Divorce: What Your Attorney Needs to Know and Why: Divorce is a complicated situation, and it’s easy to overlook important facts in the heat of emotion. It’s also easy to get bogged down in unimportant details. You can make your San Diego divorce attorney’s job easier and minimize costs with a little advance preparation.
Basic facts include date of marriage, date of separation, and birth dates of children as well as some other information. Your attorney will also need current contact information for you and your spouse. If there was a prenuptial agreement, your attorney will need a copy of it.
What is the triggering factor for the divorce? California divorce is “no-fault,” which means that you don’t have to prove wrongdoing by either party to obtain a divorce. It also means that even an unfaithful spouse will not be subjected to financial penalties. However, some types of “wrongdoing” may be highly relevant, such as financial misconduct. This is one area where emotion can muddy the facts. All the attorney needs is the basic overview, a few examples, and any supporting documentation or evidence.
There are two types of asset ownership: separate and community. Community property equally owned by both parties consists of most assets obtained from the date of marriage to the date of separation. Separate property is property obtained by an individual prior to the marriage or after the date of separation. Quasi community property is property located outside the State of California that would ordinarily be considered community property. While most assets are easily categorized as separate or community, there are situations where personal assets become community property. This is one area where the advice of an experienced attorney can result in substantial financial benefit. While many spouses are tempted to conceal assets to avoid division by the court, this can result in severe penalties.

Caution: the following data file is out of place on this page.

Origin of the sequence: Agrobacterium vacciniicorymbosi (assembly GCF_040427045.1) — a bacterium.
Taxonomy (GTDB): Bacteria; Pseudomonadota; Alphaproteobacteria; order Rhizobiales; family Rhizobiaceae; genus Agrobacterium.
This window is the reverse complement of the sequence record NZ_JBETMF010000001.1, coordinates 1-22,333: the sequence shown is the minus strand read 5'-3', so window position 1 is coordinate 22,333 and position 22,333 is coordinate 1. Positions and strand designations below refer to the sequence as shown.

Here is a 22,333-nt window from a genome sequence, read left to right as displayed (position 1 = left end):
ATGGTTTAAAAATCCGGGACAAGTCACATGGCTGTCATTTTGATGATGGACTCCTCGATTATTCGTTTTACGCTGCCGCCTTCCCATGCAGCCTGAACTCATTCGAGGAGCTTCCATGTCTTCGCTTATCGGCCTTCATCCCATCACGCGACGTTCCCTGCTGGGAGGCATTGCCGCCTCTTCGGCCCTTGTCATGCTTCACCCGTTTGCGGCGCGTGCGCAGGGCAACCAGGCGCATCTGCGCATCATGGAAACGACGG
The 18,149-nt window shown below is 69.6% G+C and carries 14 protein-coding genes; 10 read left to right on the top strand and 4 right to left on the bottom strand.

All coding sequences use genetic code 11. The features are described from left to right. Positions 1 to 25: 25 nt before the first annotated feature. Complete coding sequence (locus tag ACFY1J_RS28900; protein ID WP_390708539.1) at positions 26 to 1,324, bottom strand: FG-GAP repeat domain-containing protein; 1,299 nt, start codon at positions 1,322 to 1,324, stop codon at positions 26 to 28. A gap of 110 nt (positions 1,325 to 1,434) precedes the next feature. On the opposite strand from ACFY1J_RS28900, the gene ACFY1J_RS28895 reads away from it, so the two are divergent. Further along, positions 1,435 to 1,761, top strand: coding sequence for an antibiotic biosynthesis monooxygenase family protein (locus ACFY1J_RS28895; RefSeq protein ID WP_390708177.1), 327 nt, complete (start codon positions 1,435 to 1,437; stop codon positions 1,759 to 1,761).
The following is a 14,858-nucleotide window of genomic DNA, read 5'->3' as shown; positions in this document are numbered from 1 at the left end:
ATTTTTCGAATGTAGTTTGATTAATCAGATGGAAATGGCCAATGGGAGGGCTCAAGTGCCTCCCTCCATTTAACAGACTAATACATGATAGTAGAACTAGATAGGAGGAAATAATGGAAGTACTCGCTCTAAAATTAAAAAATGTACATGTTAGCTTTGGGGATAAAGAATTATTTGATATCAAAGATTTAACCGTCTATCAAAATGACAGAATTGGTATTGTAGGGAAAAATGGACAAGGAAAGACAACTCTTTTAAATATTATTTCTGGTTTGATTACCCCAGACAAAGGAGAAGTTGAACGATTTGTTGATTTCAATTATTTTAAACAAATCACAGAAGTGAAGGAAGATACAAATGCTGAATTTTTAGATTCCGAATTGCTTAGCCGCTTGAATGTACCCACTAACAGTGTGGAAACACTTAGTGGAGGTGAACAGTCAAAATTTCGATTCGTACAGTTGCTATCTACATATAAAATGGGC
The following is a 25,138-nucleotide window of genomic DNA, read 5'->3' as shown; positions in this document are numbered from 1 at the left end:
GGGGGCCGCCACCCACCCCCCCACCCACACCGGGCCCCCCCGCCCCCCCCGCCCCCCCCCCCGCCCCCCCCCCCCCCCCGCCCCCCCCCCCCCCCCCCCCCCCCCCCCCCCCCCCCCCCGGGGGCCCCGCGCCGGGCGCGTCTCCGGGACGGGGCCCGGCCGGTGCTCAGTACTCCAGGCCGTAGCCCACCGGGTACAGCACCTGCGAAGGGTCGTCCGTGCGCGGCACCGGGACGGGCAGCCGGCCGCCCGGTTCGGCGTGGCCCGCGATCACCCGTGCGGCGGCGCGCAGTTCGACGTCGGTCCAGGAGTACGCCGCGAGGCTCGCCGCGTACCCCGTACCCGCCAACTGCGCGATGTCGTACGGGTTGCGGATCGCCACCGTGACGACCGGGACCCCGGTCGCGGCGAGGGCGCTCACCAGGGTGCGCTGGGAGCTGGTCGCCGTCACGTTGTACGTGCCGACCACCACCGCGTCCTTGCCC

Debt will also be divided in the property settlement. In the current housing market, an upside-down mortgage can dramatically affect the division of property. Other common issues that can arise include a spouse quitting a job in an attempt to avoid responsibility for marital debt, late payments on joint debt having a deleterious effect on the other spouse’s credit rating, and bankruptcy.
If one spouse has been a “stay-at-home” spouse, there may be an issue of spousal support. This may be for a short-term (for example, while a spouse completes their education) or long-term.
One of the most contentious areas of family law is child custody, visitation and support. Both parties have a financial obligation to support children of the marriage. California law requires to court to use a set of uniform guidelines to establish the child support amount. If circumstances change, modification may be possible at a later date.
When addressing custody issues, most courts consider the best interest of the child. Older children may be asked their preference; however, the court will make the final determination. Be sure to let your attorney know if there is a potential international issue.
It is important for children to have an ongoing relationship with both parents. A clearly defined visitation schedule can avoid misunderstandings and provide continuity for the child.
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